Book Review: Instant Replay
My previous book review, of When Pride Still Mattered, notwithstanding, I’m generally a very nice person when it comes to book reviews. If a book is good, like with Pete Williams’ The Draft, I try to give it as much praise as it deserves. Sometimes, though, I’m reminded that when it comes to book reviews, I’m still a rank amateur.
So it is with Instant Replay: The Green Bay Diary of Jerry Kramer. Kramer, the Packers’ outstanding guard and a more thoughtful man than the average football player, collaborated with Dick Schaap on this diary of the Packers’ 1967 season. It was perhaps the earliest good book on football, and still makes for an engrossing read. I’ll turn the floor over to Washington Post book critic Jonathan Yardley, whose 2005 column on re-reading the book serves as the introduction for the newly-released edition:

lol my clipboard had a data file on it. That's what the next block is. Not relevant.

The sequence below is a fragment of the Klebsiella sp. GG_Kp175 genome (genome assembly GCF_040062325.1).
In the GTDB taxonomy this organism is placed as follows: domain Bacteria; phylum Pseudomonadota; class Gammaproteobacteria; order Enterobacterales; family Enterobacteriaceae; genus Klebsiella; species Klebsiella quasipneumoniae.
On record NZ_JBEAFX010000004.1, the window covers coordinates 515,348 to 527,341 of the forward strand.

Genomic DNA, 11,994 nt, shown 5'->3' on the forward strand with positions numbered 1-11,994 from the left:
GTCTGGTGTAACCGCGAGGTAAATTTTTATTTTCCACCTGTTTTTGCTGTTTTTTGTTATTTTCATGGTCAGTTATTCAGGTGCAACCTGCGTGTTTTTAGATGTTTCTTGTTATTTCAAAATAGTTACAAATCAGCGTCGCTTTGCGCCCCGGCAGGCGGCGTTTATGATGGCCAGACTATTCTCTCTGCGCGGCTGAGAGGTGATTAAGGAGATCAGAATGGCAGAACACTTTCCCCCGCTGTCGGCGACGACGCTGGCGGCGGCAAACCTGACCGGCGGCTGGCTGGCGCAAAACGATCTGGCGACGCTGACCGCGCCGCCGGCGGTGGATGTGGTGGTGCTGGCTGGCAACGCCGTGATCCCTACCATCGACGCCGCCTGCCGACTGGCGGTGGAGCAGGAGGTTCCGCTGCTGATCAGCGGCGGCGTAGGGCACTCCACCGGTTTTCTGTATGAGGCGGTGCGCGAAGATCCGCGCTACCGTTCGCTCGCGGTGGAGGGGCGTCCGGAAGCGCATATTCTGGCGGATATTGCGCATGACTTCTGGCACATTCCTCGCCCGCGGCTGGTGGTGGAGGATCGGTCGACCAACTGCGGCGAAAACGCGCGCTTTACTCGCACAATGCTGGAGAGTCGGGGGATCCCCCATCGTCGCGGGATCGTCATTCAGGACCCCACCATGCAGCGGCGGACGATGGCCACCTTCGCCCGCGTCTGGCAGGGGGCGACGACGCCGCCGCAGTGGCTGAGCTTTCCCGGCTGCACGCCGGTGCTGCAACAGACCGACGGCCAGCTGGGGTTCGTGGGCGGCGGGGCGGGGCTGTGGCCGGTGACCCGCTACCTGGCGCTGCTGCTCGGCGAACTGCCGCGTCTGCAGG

[Instant Replay] has lost absolutely nothing over the past three and a half decades. It is funny, smart, evocative, honest and unpretentious. Its prose is Kramer’s, dictated into a tape recorder and regularly mailed to Schaap as the season progressed. Schaap’s role was “to organize, to condense, to clarify, and to punctuate,” but he “did not have to polish Jerry Kramer’s phrases or prompt his thoughts.” All in all it’s as good a job of collaboration between unprofessional writer and professional journalist as I can recall reading, and it is as vivid and engaging now as it was in 1968.
Seriously, it’s that good. Now go read it.